Sending Your Child to Kindergarten

In most school systems, public and private, children are accepted into kindergarten based on their age. If they are 5 years old before a set deadline (usually Sept. 1 of a particular school year), they can start school. Parents of children often wonder if their child is truly ready to go to kindergarten, especially if the child will turn 5 very close to the deadline. They may worry that their child is not yet mature enough, or that the demands of the classroom may be too much for their child to handle. In fact, children do mature at different speeds, and their level of maturity is just as important as their actual age in considering whether they are ready for kindergarten.

The following list can help you measure your child's readiness to start school. Don't worry if your child cannot do every item, but it is important to understand that a child who is ready for kindergarten typically has most of these skills.

  • Cares for self (dressing, feeding, washing, using the toilet)
  • Keeps track of own belongings (coat, school bag, lunch)
  • Follows two-step instructions
  • Works independently for short periods
  • Knows own name and parents' names
  • Speaks clearly
  • Carries on a conversation using basic sentences
  • Identifies basic body parts (back, stomach, head, legs, etc.)
  • Knows the names of common animals, foods and household products
  • Identifies and names basic colors
  • Understands same and different
  • Understands first and last
  • Knows some opposites
  • Groups similar objects or pictures together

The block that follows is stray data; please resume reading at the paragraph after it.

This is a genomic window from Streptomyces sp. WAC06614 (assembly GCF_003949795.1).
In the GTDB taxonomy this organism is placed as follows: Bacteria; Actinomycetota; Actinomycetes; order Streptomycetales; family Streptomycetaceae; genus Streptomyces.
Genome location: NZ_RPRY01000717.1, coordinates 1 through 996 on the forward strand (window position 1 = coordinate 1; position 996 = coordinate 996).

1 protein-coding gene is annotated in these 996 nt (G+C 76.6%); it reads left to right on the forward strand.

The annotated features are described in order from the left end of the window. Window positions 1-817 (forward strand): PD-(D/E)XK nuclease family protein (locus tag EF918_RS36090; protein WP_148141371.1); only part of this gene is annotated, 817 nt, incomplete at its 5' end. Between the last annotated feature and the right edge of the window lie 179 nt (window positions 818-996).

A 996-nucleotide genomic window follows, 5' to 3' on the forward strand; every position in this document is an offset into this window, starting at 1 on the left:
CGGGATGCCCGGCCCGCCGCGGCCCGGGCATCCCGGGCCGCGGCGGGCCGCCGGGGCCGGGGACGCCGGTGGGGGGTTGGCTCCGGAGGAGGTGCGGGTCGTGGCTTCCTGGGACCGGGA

• Recognizes some letters (capitals and lower case)
  • Counts items one by one, up to five objects
  • Plays well with other children
  • Requests things from an adult (for example, "May I go to the bathroom?")
  • Deals with some frustration and failure
  • Accepts adult supervision and help

Advantages and Disadvantages of Choosing to Start Kindergarten

If a child is the right age, should he start kindergarten or wait an extra year? The extra year will give your child more time to mature, so that he may arrive at school the following year with a longer attention span and sharper social skills. However, being older than one's classmates can also be difficult: Your child may be bigger than everyone else and, in later years, may feel uncomfortable about being the first in the class to go through puberty or have a driver's license. In general, it is not clear that children who wait to start school do better academically or socially than those who don't. They may have a slight advantage in the beginning, but after a few years, it no longer seems to make a difference.

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